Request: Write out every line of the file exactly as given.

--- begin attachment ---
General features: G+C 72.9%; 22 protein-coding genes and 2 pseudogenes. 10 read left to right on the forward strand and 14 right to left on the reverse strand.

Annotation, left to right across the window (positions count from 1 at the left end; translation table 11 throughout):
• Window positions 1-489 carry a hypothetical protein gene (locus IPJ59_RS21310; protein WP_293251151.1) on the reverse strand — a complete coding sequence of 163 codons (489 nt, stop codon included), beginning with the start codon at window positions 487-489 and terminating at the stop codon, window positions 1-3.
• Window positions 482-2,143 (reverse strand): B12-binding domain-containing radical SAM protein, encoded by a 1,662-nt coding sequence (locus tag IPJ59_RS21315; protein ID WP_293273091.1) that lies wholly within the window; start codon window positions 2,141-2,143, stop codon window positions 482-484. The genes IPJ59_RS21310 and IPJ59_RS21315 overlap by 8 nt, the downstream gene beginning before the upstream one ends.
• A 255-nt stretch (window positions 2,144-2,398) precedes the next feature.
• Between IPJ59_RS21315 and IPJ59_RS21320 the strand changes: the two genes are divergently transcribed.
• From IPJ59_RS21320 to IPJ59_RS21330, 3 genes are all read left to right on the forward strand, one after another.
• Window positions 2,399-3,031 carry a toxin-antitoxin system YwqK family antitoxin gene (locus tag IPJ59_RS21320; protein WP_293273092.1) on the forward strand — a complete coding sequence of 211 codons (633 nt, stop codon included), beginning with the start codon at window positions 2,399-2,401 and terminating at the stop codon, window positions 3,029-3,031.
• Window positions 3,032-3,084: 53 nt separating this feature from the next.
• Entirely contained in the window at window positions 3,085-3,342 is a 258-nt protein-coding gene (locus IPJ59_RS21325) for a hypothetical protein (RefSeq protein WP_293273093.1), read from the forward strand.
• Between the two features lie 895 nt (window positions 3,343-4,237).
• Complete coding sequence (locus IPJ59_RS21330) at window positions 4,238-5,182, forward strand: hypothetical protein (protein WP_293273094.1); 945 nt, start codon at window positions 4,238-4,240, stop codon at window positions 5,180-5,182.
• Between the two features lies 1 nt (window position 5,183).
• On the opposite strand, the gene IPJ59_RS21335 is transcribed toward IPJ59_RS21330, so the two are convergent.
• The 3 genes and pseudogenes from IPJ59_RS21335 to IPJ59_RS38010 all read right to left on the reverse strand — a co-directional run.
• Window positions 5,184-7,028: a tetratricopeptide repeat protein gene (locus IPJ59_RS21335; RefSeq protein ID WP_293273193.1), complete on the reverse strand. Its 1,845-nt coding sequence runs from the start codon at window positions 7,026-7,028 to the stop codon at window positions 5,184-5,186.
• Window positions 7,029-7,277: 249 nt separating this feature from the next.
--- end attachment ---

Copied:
General features: G+C 72.9%; 22 protein-coding genes and 2 pseudogenes. 10 read left to right on the forward strand and 14 right to left on the reverse strand.

Annotation, left to right across the window (positions count from 1 at the left end; translation table 11 throughout):
• Window positions 1-489 carry a hypothetical protein gene (locus IPJ59_RS21310; protein WP_293251151.1) on the reverse strand — a complete coding sequence of 163 codons (489 nt, stop codon included), beginning with the start codon at window positions 487-489 and terminating at the stop codon, window positions 1-3.
• Window positions 482-2,143 (reverse strand): B12-binding domain-containing radical SAM protein, encoded by a 1,662-nt coding sequence (locus tag IPJ59_RS21315; protein ID WP_293273091.1) that lies wholly within the window; start codon window positions 2,141-2,143, stop codon window positions 482-484. The genes IPJ59_RS21310 and IPJ59_RS21315 overlap by 8 nt, the downstream gene beginning before the upstream one ends.
• A 255-nt stretch (window positions 2,144-2,398) precedes the next feature.
• Between IPJ59_RS21315 and IPJ59_RS21320 the strand changes: the two genes are divergently transcribed.
• From IPJ59_RS21320 to IPJ59_RS21330, 3 genes are all read left to right on the forward strand, one after another.
• Window positions 2,399-3,031 carry a toxin-antitoxin system YwqK family antitoxin gene (locus tag IPJ59_RS21320; protein WP_293273092.1) on the forward strand — a complete coding sequence of 211 codons (633 nt, stop codon included), beginning with the start codon at window positions 2,399-2,401 and terminating at the stop codon, window positions 3,029-3,031.
• Window positions 3,032-3,084: 53 nt separating this feature from the next.
• Entirely contained in the window at window positions 3,085-3,342 is a 258-nt protein-coding gene (locus IPJ59_RS21325) for a hypothetical protein (RefSeq protein WP_293273093.1), read from the forward strand.
• Between the two features lie 895 nt (window positions 3,343-4,237).
• Complete coding sequence (locus IPJ59_RS21330) at window positions 4,238-5,182, forward strand: hypothetical protein (protein WP_293273094.1); 945 nt, start codon at window positions 4,238-4,240, stop codon at window positions 5,180-5,182.
• Between the two features lies 1 nt (window position 5,183).
• On the opposite strand, the gene IPJ59_RS21335 is transcribed toward IPJ59_RS21330, so the two are convergent.
• The 3 genes and pseudogenes from IPJ59_RS21335 to IPJ59_RS38010 all read right to left on the reverse strand — a co-directional run.
• Window positions 5,184-7,028: a tetratricopeptide repeat protein gene (locus IPJ59_RS21335; RefSeq protein ID WP_293273193.1), complete on the reverse strand. Its 1,845-nt coding sequence runs from the start codon at window positions 7,026-7,028 to the stop codon at window positions 5,184-5,186.
• Window positions 7,029-7,277: 249 nt separating this feature from the next.